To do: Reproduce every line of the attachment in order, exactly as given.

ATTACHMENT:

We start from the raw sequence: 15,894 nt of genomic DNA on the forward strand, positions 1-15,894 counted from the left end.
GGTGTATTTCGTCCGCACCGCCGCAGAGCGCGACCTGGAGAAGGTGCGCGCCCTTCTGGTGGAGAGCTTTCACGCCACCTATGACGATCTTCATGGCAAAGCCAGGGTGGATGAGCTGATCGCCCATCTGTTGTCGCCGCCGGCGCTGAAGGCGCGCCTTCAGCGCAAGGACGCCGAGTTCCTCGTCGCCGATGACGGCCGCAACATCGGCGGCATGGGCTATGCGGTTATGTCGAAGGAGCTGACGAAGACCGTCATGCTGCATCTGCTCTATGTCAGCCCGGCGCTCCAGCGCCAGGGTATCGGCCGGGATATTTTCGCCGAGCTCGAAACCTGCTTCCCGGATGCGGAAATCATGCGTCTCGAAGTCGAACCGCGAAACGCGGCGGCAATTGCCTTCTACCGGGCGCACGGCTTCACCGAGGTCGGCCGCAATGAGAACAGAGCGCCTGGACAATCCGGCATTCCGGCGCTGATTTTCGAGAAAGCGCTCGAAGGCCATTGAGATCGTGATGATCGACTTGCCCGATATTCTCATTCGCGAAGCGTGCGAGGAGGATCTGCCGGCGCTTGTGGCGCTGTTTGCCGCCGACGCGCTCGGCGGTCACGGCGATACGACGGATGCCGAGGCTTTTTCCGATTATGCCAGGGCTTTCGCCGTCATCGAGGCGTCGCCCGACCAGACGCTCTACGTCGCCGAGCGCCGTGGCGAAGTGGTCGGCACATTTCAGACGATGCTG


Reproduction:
We start from the raw sequence: 15,894 nt of genomic DNA on the forward strand, positions 1-15,894 counted from the left end.
GGTGTATTTCGTCCGCACCGCCGCAGAGCGCGACCTGGAGAAGGTGCGCGCCCTTCTGGTGGAGAGCTTTCACGCCACCTATGACGATCTTCATGGCAAAGCCAGGGTGGATGAGCTGATCGCCCATCTGTTGTCGCCGCCGGCGCTGAAGGCGCGCCTTCAGCGCAAGGACGCCGAGTTCCTCGTCGCCGATGACGGCCGCAACATCGGCGGCATGGGCTATGCGGTTATGTCGAAGGAGCTGACGAAGACCGTCATGCTGCATCTGCTCTATGTCAGCCCGGCGCTCCAGCGCCAGGGTATCGGCCGGGATATTTTCGCCGAGCTCGAAACCTGCTTCCCGGATGCGGAAATCATGCGTCTCGAAGTCGAACCGCGAAACGCGGCGGCAATTGCCTTCTACCGGGCGCACGGCTTCACCGAGGTCGGCCGCAATGAGAACAGAGCGCCTGGACAATCCGGCATTCCGGCGCTGATTTTCGAGAAAGCGCTCGAAGGCCATTGAGATCGTGATGATCGACTTGCCCGATATTCTCATTCGCGAAGCGTGCGAGGAGGATCTGCCGGCGCTTGTGGCGCTGTTTGCCGCCGACGCGCTCGGCGGTCACGGCGATACGACGGATGCCGAGGCTTTTTCCGATTATGCCAGGGCTTTCGCCGTCATCGAGGCGTCGCCCGACCAGACGCTCTACGTCGCCGAGCGCCGTGGCGAAGTGGTCGGCACATTTCAGACGATGCTG